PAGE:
I find centering your trip on a visit to Petrified Forest National Park strange. It's an unusual choice, as most people would visit it as it on the way to somewhere else. I'll tell you about my son and his family's visit there recently. The wait to do a short hike would be several hours, whereas the hike itself would take much less than an hour. They left and enjoyed the nearby rock shops more than the national park, and there were no lines in the rock shops. Besides the petrified logs, there is little there of interest.
The goal of most people visiting Arizona would be the Grand Canyon, a considerable distance further on to the west. Sedona just to GCNP's south could be combined in this visit as it is a very enjoyable place to visit.
Somewhat north of the Petrified Forest are several excellent places to visit. Canyon de Chelly N.M. is our favorite place in the American Southwest. It's on the Navajo Reservation and to enter the canyon you'll have to have a Navajo jeep driver/guide. It's highly scenic, and you enter the canyon by driving up a river. The Hopi Cultural Center is near the center of its reservation, and there you can get a Hopi driver/guide to show you one or two of America's oldest continuously inhabited places. A little further north then is Monument Valley, again on the Navajo Reservation. It's highly scenic and was featured in many old Western movies. Again, a Navajo driver/guide to show you the back country. Only if you have your own car, Chaco Culture National Historic Park is excellent as you probably don't even know such a magnificent place exists. Bad unpaved roads to it, no amenities, but well worth the trip.
Those are all excellent places to visit. Santa Fe is one of our favorite places in the US to visit. Plenty of nearby scenery coupled with the interesting cultural features of this small town.
I would not do a road trip from Ohio. It's a long drive both ways with little to see along the way until you get to the Rocky Mountains. Fly instead. For these places, Phoenix or Albuquerque would be a good place to fly to save you those long boring drives.Edited: 23 August 2021, 02:25
That will be a long road trip and at least two weeks. The benefit of a road trip, if time is not an issue and budget allows, is that you can meander around seeing a lot of the country.
If you are interested in Native American history and culture, there are two pueblos not previously mentioned (may or may not be open when you come due to covid) and they are Acoma Sky City https://www.acomaskycity.org/page/home (near Gallup NM) and
Taos Pueblo https://taospueblo.com/visiting-taos-pueblo/ (Near Taos - maybe an hour and half drive from Santa Fe) I don't now when you are planning this trip but both of these pueblo communities are closed now.
For a cross country road trip I suggest you visit https://www.tripadvisor.com/ShowForum-g1-i12567-Road_Trips.html
Santa Fe is a beautiful city where I have visited many times staying at La Fonda on the Plaza. This hotel is steps from the Plaza and several attractions.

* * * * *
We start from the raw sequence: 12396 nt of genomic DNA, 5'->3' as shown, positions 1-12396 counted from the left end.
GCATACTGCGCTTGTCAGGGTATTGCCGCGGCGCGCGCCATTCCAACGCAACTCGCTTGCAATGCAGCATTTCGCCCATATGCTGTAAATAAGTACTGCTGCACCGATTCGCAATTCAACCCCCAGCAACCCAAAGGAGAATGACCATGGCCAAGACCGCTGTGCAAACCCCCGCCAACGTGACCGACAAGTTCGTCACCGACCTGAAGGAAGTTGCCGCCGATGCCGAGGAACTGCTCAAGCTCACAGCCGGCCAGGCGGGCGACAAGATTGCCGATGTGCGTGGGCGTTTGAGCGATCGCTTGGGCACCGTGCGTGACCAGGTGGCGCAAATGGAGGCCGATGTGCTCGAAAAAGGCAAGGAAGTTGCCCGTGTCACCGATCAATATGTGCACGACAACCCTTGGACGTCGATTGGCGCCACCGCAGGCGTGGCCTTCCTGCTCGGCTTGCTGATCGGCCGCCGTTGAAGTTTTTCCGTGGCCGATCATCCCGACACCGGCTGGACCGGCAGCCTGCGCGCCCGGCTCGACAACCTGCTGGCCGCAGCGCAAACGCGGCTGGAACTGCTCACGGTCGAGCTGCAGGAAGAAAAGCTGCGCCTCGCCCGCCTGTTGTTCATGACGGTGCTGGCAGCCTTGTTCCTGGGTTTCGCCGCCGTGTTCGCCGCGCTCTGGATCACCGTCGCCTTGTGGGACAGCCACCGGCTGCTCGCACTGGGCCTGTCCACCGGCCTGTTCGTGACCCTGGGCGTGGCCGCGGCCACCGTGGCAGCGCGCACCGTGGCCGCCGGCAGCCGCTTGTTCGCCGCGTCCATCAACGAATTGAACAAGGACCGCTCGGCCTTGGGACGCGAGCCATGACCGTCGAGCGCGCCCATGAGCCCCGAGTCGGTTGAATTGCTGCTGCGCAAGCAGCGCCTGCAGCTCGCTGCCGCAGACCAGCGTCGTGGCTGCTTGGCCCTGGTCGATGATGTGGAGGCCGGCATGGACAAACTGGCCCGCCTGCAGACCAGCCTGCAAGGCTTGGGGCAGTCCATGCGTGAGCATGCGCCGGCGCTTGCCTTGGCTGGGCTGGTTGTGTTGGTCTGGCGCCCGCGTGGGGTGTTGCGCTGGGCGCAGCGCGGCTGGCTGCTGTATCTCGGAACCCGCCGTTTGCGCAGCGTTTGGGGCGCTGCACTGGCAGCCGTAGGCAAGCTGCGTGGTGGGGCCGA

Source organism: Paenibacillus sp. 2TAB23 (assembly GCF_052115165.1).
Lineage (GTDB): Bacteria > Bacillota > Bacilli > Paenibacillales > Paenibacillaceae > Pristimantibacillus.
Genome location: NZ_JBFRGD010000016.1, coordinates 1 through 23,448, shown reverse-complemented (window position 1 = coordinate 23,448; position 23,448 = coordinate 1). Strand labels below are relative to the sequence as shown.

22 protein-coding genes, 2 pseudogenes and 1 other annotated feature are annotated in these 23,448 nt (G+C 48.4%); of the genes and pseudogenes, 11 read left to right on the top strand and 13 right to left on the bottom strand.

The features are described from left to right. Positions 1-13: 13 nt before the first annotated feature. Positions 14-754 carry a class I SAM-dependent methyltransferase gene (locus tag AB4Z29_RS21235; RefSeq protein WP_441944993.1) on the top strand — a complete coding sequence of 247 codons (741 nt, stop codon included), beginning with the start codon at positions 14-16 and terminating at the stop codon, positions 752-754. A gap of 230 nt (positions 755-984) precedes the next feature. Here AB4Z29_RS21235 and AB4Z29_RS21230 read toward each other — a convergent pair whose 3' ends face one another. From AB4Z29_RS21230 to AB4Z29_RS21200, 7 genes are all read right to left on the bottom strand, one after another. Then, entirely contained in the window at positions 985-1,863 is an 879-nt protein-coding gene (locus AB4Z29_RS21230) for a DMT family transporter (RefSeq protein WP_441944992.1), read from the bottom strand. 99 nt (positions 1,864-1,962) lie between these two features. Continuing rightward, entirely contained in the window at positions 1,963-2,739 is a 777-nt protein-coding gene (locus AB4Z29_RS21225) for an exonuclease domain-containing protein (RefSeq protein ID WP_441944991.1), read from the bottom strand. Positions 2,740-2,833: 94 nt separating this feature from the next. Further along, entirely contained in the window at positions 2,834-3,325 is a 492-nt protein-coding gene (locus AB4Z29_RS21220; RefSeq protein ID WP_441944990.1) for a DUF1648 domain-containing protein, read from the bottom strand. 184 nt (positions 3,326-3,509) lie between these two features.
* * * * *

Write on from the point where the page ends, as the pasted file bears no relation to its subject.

PFNP is not my favorite np. Know that it isn't a forest but logs lying on the ground. You should stay at the historic hotel La Posada in nearby Winslow, Arizona.Edited: 23 August 2021, 03:04
What they said. PFNP is a minor destination in northern AZ. You’ll need about 4-6 hours there and a stay at LaPosada in nearby Winslow would be advised.
I’ll agree that the drive from Ohio is mostly miserable. Fly to ALB or PHX and include time at Sedona and Grand Canyon National Park and Santa Fe and Taos NM you’ll need a solid 2 weeks just for this loop. Add a third week if you decide to drive from OH.
Thanks so much!
Thank u so much.
#3 mentioned visiting pueblos. Be aware that at least Taos completely closes to visitors if there has been a death. You won't even get close enough to see the pueblo.
For a road trip, with the exception of the Black Hills, there is little before the Rockies. The best I can think of is visiting the St. Louis area. There's the Arch (which you can go up in) and at its foot the museum associated with Lewis & Clark and westward expansion, and you can visit the Budweiser factory for a tour. Also the Mississippi River front is semi-interesting. But Cahokia Mounds across the river in Illinois is excellent. You've probably never heard of it as Americans try to portray Indians as backwards people. (I never heard of it growing up in Illinois!) This city of about 30-40,000 people had huge mounds of earth constructed much like the Aztec pyramids, From its official website: "One of the greatest cities of the world, Cahokia was larger than London was in AD 1250." It has a time line similar to mysterious Chaco Canyon.Edited: 23 August 2021, 05:56
Oh, I should mention that Chaco Canyon which I mentioned in my first post is thought to be the ancestral home of pueblo people, the Hopis, and the Zunis. People gradually left it moving elsewhere to those places, closing up the openings of these huge pueblo buildings as they left. Some also migrated to Mesa Verde. But the whole place is an enigma. The buildings were sited based on astronomical events including the solstices and the moon was also used for alignment besides the sun 30 feet wide long roads were common but their use was probably more religious than practical as they didn't have horses or the wheel. Large tree trunks were carried by hand for 50-90 miles to construct the huge buildings. With the study of tree rings, when and where the trees were cut is known to the exact year. This with Cahokia Mounds and Mesa Verde would be excellent to visit for ancient Native American culture. Then also visit the modern places where Native Americans now live that I mentioned previously, and also the pueblo villages of New Mexico.
Thanks! We r very interested in the Native American Indian culture. We weren’t aware of the mounds. Sounds interesting.